Media Release by Senator the Hon Mark Arbib

Young people showcase their talents for Youth Homelessness Matters Day

Young people who have experienced homelessness last night demonstrated their exceptional talents behind the lens, producing short films to raise awareness of the plight of homelessness in the community.

Minister for Social Housing and Homelessness Mark Arbib last night congratulated Shiv Prasad, Ashley Wilson and James Sherwood who graduated from Foxtel’s Street TV production course, which helps young people who are without a home learn valuable media skills and move to longer-term study.

“The quality of the work that these young people produced was simply outstanding – the whole room was just blown away with their imaginative short films,” Senator Arbib said.

“I know that they have a really bright future ahead of them – possibly Australia’s next Baz Luhrmann, Philip Noyce or Peter Weir.

“Their films serve as a reminder everyone needs to work together to address homelessness and to embrace, foster and celebrate the talent of young Australians, particularly those in need of support.

“These young people have been given the opportunity to shine because of a fantastic partnership between Foxtel, Randwick TAFE and the Salvation Army.

“These organisations are passionate and committed to helping young people experiencing homelessness and helping them to find a better pathway forward.” 

Under the Street TV course, young people who are homeless are able to learn the skills of television and film production, including writing, sound, video, scripting, location planning and direction, as well as editing and post production.

“Most importantly, this initiative is about building young people’s self-esteem, confidence and self responsibility,” Senator Arbib said.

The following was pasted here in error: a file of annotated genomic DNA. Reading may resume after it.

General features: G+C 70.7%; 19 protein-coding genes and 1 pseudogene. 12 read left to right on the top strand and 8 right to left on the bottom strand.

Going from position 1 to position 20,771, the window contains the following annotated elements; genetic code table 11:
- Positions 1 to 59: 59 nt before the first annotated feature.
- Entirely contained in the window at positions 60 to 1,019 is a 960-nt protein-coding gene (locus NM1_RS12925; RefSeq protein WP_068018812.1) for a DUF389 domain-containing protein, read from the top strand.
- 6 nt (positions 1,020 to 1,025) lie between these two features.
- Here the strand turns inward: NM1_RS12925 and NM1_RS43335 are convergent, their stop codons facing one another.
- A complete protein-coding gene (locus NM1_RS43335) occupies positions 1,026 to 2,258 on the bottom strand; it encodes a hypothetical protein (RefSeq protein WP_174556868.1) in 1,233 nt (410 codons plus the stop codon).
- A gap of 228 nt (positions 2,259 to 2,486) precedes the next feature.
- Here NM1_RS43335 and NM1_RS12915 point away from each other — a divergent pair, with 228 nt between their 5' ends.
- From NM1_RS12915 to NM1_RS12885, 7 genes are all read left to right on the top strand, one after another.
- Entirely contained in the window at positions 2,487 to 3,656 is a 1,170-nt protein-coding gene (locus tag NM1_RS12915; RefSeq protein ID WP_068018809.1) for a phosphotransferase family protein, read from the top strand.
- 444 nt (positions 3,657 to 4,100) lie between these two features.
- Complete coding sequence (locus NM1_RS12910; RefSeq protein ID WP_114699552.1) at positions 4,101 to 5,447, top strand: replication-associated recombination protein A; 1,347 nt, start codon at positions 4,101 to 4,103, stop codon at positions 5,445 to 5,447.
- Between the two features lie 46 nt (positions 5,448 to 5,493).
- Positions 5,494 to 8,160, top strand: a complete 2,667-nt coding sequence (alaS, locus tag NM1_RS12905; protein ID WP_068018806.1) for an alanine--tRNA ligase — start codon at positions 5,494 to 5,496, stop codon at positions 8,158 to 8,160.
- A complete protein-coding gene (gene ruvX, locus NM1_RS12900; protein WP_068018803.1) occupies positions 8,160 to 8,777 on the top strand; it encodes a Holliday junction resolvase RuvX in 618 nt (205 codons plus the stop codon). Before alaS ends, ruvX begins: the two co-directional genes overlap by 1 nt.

“Solving homelessness is not just about putting a roof over someone’s head. Providing education, training, mentoring and support for people to reconnect with the community is an important part of addressing the issue.

“Many people think homelessness is about older people sleeping rough in the streets – but we must never forget that there are around 44,000 young people under the age of 25 who do not have a home, something that many of us in Australia take for granted.

“They are often the ‘hidden’ homeless because often they are sleeping on mates’ couches. That’s why the theme of this year’s Youth Homelessness Matters Day, ‘Hide and Seek’ is so relevant.

“What’s critical is identifying these young people at an early stage, to prevent or intervene early in homelessness.

“Young people like Shiv, Ashley and James have so much potential and they deserve every opportunity – like all other young people in Australia – to be able to strive towards their goals, which is so difficult without a place to call home.

“I am extremely impressed with the resilience of these young people who have overcome their personal hurdles, completed this intense course, and produced exceptional works of art.

“Street TV is their chance to get their message out to the community.”

The Australian Government has made addressing homelessness a national priority and has invested almost $5 billion in additional funding since 2008 to house the homeless and provide better support and prevention programs. 

“The Gillard Government is continuing to support organisations, such as the Salvation Army, to deliver critical support services such as Reconnect and Emergency Relief, both of which are about helping people in crisis,” Senator Arbib said.

“Everybody deserves a chance to be the best that they can be – these films exemplify how one idea, one film, one helping hand can make such an enormous impact.”